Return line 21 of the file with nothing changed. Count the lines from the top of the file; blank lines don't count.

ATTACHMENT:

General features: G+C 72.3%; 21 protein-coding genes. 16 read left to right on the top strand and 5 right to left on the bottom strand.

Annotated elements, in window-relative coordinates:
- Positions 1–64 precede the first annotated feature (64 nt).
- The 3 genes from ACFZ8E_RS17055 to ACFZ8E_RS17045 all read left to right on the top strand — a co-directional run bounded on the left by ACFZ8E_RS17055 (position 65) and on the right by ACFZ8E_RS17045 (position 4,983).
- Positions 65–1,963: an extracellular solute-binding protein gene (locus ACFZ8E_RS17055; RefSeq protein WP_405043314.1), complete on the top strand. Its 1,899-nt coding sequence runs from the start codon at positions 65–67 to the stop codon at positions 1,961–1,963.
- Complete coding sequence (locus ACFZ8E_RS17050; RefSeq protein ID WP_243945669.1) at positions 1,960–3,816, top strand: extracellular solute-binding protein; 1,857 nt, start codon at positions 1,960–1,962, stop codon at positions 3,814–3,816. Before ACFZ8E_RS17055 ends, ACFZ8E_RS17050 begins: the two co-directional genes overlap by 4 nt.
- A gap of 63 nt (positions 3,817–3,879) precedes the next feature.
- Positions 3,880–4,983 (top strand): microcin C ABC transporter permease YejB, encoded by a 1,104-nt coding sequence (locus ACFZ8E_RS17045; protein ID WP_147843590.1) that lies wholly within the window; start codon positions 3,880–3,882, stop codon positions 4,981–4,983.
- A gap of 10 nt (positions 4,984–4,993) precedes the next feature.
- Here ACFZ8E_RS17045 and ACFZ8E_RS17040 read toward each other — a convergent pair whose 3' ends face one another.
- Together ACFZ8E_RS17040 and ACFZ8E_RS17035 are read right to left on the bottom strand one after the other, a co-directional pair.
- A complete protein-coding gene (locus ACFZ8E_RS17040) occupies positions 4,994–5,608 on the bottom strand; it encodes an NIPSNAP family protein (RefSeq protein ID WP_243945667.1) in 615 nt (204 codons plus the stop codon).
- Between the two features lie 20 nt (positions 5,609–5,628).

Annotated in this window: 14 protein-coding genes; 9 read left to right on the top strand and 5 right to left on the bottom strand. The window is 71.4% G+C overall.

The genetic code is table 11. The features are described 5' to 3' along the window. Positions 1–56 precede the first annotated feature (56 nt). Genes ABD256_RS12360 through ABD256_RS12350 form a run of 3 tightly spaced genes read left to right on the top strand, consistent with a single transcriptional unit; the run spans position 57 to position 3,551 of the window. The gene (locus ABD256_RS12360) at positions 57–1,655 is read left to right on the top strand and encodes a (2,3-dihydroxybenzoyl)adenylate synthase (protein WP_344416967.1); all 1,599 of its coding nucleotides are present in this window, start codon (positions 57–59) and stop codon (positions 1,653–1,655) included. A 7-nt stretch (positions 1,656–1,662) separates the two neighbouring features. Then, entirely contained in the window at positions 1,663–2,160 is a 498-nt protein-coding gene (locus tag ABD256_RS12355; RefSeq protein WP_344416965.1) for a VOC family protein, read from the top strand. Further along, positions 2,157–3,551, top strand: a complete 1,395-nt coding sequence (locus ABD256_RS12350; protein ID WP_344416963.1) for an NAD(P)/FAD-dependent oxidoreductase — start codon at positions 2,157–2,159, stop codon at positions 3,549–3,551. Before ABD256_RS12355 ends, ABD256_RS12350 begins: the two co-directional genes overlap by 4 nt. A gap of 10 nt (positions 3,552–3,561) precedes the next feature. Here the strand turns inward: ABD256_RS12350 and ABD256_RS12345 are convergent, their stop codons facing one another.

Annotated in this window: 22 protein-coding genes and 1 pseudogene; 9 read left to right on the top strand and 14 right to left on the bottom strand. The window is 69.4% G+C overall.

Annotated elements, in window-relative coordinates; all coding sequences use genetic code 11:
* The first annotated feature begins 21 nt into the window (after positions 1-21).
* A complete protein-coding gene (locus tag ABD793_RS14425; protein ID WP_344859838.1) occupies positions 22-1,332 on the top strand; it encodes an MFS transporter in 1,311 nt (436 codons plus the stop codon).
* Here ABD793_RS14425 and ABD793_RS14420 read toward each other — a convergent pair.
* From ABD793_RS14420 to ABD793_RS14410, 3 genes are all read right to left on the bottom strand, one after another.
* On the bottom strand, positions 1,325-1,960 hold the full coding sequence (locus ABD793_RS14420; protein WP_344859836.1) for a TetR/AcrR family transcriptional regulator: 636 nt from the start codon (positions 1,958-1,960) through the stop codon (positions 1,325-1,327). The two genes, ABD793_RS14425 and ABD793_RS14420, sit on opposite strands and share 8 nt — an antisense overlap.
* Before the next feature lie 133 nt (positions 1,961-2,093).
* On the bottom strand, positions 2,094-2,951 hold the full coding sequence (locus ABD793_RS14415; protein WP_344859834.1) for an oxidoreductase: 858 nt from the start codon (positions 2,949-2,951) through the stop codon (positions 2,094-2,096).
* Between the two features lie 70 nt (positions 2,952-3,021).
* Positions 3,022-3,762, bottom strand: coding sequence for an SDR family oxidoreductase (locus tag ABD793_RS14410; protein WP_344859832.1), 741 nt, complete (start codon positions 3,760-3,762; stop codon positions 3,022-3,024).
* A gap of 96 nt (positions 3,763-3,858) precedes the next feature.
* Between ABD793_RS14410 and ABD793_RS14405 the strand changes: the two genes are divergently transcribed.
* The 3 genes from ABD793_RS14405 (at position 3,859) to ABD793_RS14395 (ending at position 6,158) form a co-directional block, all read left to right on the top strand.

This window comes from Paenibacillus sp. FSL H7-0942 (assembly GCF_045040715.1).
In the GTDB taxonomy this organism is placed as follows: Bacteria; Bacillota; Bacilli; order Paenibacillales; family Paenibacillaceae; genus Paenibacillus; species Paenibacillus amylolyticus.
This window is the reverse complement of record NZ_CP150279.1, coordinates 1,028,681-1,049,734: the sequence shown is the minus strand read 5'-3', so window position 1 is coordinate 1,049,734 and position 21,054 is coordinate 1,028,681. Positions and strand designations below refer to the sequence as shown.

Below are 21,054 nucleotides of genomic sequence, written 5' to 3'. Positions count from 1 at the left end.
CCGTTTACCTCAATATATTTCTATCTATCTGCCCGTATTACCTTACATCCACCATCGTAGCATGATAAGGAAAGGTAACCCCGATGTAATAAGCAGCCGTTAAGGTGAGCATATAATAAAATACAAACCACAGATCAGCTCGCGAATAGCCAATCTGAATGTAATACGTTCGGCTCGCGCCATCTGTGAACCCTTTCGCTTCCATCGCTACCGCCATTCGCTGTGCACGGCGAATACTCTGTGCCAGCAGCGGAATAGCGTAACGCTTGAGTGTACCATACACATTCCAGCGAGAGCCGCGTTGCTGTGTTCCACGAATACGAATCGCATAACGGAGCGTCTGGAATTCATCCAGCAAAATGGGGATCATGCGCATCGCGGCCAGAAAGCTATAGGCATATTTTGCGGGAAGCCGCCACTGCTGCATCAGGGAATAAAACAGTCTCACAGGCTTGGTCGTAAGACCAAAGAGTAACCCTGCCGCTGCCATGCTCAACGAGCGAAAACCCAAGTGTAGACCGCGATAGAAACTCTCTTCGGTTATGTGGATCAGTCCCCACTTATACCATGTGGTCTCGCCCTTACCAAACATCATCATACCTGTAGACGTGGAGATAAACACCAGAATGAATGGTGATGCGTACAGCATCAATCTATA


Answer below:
* From ABD793_RS14420 to ABD793_RS14410, 3 genes are all read right to left on the bottom strand, one after another.